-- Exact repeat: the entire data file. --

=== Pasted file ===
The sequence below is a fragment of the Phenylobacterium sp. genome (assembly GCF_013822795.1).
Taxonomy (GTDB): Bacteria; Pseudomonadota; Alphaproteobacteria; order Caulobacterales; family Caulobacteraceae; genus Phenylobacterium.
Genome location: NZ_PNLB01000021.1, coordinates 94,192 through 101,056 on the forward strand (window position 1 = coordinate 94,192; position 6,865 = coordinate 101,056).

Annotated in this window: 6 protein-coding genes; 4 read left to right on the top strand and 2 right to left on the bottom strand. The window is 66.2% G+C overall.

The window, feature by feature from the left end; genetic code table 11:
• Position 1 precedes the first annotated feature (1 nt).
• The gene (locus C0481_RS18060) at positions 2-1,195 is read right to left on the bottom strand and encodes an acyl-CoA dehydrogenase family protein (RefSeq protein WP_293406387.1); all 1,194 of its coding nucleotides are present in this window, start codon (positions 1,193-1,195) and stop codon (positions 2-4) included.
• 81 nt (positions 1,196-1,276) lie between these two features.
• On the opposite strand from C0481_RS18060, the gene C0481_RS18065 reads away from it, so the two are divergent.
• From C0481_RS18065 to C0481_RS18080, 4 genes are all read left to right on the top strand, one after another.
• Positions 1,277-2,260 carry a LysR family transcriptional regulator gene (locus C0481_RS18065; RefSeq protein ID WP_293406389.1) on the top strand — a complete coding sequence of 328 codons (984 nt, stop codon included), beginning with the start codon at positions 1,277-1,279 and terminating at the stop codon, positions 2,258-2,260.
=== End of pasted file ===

The sequence below is a fragment of the Phenylobacterium sp. genome (assembly GCF_013822795.1).
Taxonomy (GTDB): Bacteria; Pseudomonadota; Alphaproteobacteria; order Caulobacterales; family Caulobacteraceae; genus Phenylobacterium.
Genome location: NZ_PNLB01000021.1, coordinates 94,192 through 101,056 on the forward strand (window position 1 = coordinate 94,192; position 6,865 = coordinate 101,056).

Annotated in this window: 6 protein-coding genes; 4 read left to right on the top strand and 2 right to left on the bottom strand. The window is 66.2% G+C overall.

The window, feature by feature from the left end; genetic code table 11:
• Position 1 precedes the first annotated feature (1 nt).
• The gene (locus C0481_RS18060) at positions 2-1,195 is read right to left on the bottom strand and encodes an acyl-CoA dehydrogenase family protein (RefSeq protein WP_293406387.1); all 1,194 of its coding nucleotides are present in this window, start codon (positions 1,193-1,195) and stop codon (positions 2-4) included.
• 81 nt (positions 1,196-1,276) lie between these two features.
• On the opposite strand from C0481_RS18060, the gene C0481_RS18065 reads away from it, so the two are divergent.
• From C0481_RS18065 to C0481_RS18080, 4 genes are all read left to right on the top strand, one after another.
• Positions 1,277-2,260 carry a LysR family transcriptional regulator gene (locus C0481_RS18065; RefSeq protein ID WP_293406389.1) on the top strand — a complete coding sequence of 328 codons (984 nt, stop codon included), beginning with the start codon at positions 1,277-1,279 and terminating at the stop codon, positions 2,258-2,260.